The U.S. Army Specialist will posthumously receive the award for his actions in the Vietnam War in 1970. NBC's Brian Williams reports.
A soldier who repeatedly charged at North Vietnamese forces during an ambush in Cambodia, forcing a retreat, will be posthumously awarded the Medal of Honor, the White House announced on Monday.
It was May 10, Mothers Day in 1970, when Army Spc. Leslie Sabo Jr. was in a platoon pursuing North Vietnamese forces in the Se San River valley in Cambodia. When a larger force ambushed the platoon, Sabo immediately launched an attack at the enemy and killed several soldiers.
Then, according to the White House, Sabo rushed at another oncoming flanking force and drew fire away from American troops. The North Vietnamese had to retreat.
As he was re-supplying ammunition, a grenade landed nearby. Sabo picked it up, threw it and shielded a fellow soldier with his own body. Wounded from the blast and enemy fire, he continued to fight, storming an enemy emplacement and throwing another grenade. The grenade explosion silenced the enemy, but also ended Sabo’s life, the White House said.
“His indomitable courage and complete disregard for his own safety saved the lives of many of his platoon members,” a news release from the White House said.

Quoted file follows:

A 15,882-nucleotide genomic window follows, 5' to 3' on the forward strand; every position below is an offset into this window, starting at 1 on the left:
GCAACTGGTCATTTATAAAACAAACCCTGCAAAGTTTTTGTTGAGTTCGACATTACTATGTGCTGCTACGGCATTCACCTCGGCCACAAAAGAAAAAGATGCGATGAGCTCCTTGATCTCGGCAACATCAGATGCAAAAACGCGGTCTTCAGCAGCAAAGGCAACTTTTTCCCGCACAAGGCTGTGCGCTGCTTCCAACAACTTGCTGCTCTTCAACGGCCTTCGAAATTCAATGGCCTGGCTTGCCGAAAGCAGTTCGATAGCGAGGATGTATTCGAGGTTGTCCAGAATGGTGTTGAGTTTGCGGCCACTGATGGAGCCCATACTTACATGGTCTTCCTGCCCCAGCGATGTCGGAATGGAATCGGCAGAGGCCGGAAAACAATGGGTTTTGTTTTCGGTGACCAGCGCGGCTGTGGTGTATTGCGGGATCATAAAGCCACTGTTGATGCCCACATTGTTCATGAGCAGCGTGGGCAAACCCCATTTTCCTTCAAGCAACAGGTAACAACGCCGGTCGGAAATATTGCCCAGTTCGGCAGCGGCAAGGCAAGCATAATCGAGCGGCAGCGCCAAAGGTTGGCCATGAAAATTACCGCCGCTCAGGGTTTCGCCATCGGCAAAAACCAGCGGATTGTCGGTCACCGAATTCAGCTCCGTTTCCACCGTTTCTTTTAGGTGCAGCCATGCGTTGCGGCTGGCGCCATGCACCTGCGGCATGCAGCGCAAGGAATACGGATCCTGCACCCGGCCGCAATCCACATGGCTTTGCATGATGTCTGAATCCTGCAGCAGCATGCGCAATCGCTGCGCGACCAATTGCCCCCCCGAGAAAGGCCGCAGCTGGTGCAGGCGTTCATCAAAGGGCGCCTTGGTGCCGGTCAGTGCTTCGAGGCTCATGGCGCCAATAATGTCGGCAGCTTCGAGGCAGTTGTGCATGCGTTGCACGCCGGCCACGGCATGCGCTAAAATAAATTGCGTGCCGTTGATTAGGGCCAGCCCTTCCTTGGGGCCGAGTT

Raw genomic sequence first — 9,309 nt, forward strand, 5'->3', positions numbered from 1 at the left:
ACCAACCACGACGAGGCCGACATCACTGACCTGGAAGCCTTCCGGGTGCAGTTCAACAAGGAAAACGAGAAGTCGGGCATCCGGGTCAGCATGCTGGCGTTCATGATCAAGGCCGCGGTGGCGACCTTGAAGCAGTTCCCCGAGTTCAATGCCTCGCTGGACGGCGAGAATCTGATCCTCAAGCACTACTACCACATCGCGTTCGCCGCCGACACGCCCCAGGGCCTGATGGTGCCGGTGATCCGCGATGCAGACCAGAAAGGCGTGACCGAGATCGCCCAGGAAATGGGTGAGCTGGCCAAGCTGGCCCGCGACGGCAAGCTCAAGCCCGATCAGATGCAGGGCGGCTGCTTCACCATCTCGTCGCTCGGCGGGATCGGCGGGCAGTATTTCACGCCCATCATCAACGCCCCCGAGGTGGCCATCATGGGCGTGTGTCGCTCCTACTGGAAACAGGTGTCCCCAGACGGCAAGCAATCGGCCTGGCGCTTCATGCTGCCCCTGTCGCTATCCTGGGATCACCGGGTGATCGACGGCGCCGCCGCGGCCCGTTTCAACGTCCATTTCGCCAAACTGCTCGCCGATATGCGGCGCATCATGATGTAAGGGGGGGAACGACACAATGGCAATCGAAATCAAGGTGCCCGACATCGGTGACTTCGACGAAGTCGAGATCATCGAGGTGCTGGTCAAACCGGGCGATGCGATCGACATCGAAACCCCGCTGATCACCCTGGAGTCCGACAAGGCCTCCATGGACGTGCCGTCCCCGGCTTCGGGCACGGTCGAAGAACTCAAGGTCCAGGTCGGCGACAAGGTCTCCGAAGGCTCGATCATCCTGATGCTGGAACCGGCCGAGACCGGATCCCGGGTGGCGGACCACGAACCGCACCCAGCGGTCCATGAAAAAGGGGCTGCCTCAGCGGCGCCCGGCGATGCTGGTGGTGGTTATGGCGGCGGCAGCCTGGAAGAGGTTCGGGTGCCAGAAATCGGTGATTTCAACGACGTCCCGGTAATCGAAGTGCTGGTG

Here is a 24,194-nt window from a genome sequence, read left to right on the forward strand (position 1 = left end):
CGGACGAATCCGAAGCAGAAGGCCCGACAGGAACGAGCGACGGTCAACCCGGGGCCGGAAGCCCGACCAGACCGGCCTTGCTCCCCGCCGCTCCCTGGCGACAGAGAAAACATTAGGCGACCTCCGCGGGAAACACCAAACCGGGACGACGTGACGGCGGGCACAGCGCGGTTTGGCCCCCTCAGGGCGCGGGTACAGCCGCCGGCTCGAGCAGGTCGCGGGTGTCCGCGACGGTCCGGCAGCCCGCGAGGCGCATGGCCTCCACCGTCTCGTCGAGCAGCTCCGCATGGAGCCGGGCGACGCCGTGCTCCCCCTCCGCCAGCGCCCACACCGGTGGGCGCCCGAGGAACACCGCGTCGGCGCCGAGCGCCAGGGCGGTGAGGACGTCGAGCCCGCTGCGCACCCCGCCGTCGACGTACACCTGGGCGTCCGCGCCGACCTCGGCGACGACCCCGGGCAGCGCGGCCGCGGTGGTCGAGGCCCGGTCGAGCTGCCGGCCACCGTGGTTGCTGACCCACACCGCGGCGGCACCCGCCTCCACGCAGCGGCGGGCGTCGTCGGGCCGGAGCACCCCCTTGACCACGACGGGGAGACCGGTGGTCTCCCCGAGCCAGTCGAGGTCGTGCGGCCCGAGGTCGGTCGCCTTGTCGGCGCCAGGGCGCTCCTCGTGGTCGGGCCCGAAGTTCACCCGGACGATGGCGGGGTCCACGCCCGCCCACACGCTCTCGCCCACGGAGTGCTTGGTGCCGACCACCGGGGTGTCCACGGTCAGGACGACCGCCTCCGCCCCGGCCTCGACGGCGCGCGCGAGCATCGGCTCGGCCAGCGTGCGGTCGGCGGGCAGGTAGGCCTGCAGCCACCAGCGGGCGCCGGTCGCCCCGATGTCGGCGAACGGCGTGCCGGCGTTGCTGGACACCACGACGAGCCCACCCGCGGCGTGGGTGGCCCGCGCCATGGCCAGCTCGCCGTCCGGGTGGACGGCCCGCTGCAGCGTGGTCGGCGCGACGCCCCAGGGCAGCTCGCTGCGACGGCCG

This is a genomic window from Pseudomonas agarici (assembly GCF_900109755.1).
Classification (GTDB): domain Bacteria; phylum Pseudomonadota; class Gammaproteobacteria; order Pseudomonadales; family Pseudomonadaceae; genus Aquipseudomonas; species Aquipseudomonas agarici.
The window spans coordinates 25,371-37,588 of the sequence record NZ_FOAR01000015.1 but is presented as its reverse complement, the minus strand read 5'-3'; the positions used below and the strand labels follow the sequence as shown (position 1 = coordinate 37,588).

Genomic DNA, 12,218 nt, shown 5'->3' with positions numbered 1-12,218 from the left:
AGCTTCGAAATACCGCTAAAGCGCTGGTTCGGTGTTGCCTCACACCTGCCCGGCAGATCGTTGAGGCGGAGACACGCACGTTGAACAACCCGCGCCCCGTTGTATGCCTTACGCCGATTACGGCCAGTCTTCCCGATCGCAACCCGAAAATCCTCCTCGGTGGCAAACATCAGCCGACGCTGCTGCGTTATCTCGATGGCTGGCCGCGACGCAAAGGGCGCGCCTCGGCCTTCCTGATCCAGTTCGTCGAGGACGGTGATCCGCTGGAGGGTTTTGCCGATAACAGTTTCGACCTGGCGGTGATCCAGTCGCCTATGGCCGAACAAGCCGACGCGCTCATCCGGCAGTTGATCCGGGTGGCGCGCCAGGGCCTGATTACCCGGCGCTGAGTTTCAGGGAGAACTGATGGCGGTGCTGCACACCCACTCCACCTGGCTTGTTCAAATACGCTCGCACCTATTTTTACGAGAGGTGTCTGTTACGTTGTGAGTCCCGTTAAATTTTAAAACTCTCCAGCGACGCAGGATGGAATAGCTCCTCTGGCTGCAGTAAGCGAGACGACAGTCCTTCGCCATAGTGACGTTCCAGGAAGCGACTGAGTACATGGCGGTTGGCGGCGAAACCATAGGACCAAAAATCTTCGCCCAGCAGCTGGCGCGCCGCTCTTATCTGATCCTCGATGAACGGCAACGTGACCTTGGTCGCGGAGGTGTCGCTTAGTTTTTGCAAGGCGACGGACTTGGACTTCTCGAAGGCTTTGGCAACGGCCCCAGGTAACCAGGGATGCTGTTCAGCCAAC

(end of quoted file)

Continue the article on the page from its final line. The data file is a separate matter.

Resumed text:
According to his hometown newspaper, the Ellwood City Ledger in Pennsylvania, Sabo’s body was shipped home in a body bag marked “Remains Unfit for Viewing.” His father and namesake died seven years later without knowing the precise circumstances of his son’s death.
President Obama will present the Medal of Honor, the military's highest award for combat valor, to Sabo's family on May 16 at the White House. Sabo’s widow, Rose Sabo-Brown, and his brother, George Sabo, will attend the ceremony.
"It's a tremendous legacy to leave to our grandkids and let them know that sacrifices all these guys made," George Sabo told the Ledger.
According to the Pittsburgh Post-Gazette, the records of Sabo's heroics, along with a citation recommending him for the Medal of Honor, were lost in military bureaucracy. The records re-emerged in 1999 when a writer for a military association magazine was researching Vietnam-era Medal of Honor winners at the National Archives.
The writer, Alton "Tony" Mabb, contacted Sabo's widow and met with her and other members of his platoon at the Vietnam Veteran's War Memorial in Washington, D.C. in 2002, the Post-Gazette reported. Mabb also contacted U.S. Rep. Corrine Brown, who wrote the Defense Department requesting that Sabo's actions be recognized. In 2006, Sabo was recommended for the Medal of Honor by the secretary of the Army.
Still, it took an act of Congress to extend the time limits for the medal. The extension was included in the 2008 defense authorization bill.
More content from msnbc.com and NBC News: